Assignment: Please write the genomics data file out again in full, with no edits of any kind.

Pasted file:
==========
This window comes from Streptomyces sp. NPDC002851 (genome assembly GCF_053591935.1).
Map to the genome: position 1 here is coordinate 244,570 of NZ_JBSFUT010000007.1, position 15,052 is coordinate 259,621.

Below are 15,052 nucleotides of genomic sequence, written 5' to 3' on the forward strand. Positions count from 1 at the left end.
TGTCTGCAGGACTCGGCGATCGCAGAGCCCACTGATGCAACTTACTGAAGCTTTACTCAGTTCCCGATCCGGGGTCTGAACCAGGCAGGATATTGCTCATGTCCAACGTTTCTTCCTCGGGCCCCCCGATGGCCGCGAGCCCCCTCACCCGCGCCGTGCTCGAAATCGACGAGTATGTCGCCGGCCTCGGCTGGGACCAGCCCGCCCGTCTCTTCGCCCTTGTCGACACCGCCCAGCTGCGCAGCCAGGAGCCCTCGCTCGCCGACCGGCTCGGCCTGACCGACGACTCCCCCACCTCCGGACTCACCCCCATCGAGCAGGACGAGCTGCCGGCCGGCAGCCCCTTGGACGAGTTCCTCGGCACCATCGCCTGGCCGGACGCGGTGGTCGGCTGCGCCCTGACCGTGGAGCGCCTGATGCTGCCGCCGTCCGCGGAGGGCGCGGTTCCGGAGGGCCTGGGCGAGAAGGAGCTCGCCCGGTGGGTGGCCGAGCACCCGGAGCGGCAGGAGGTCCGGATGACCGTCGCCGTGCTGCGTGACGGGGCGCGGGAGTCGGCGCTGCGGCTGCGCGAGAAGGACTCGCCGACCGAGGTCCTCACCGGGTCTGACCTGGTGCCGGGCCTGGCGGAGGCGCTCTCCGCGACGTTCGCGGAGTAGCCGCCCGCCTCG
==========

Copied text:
This window comes from Streptomyces sp. NPDC002851 (genome assembly GCF_053591935.1).
Map to the genome: position 1 here is coordinate 244,570 of NZ_JBSFUT010000007.1, position 15,052 is coordinate 259,621.

Below are 15,052 nucleotides of genomic sequence, written 5' to 3' on the forward strand. Positions count from 1 at the left end.
TGTCTGCAGGACTCGGCGATCGCAGAGCCCACTGATGCAACTTACTGAAGCTTTACTCAGTTCCCGATCCGGGGTCTGAACCAGGCAGGATATTGCTCATGTCCAACGTTTCTTCCTCGGGCCCCCCGATGGCCGCGAGCCCCCTCACCCGCGCCGTGCTCGAAATCGACGAGTATGTCGCCGGCCTCGGCTGGGACCAGCCCGCCCGTCTCTTCGCCCTTGTCGACACCGCCCAGCTGCGCAGCCAGGAGCCCTCGCTCGCCGACCGGCTCGGCCTGACCGACGACTCCCCCACCTCCGGACTCACCCCCATCGAGCAGGACGAGCTGCCGGCCGGCAGCCCCTTGGACGAGTTCCTCGGCACCATCGCCTGGCCGGACGCGGTGGTCGGCTGCGCCCTGACCGTGGAGCGCCTGATGCTGCCGCCGTCCGCGGAGGGCGCGGTTCCGGAGGGCCTGGGCGAGAAGGAGCTCGCCCGGTGGGTGGCCGAGCACCCGGAGCGGCAGGAGGTCCGGATGACCGTCGCCGTGCTGCGTGACGGGGCGCGGGAGTCGGCGCTGCGGCTGCGCGAGAAGGACTCGCCGACCGAGGTCCTCACCGGGTCTGACCTGGTGCCGGGCCTGGCGGAGGCGCTCTCCGCGACGTTCGCGGAGTAGCCGCCCGCCTCG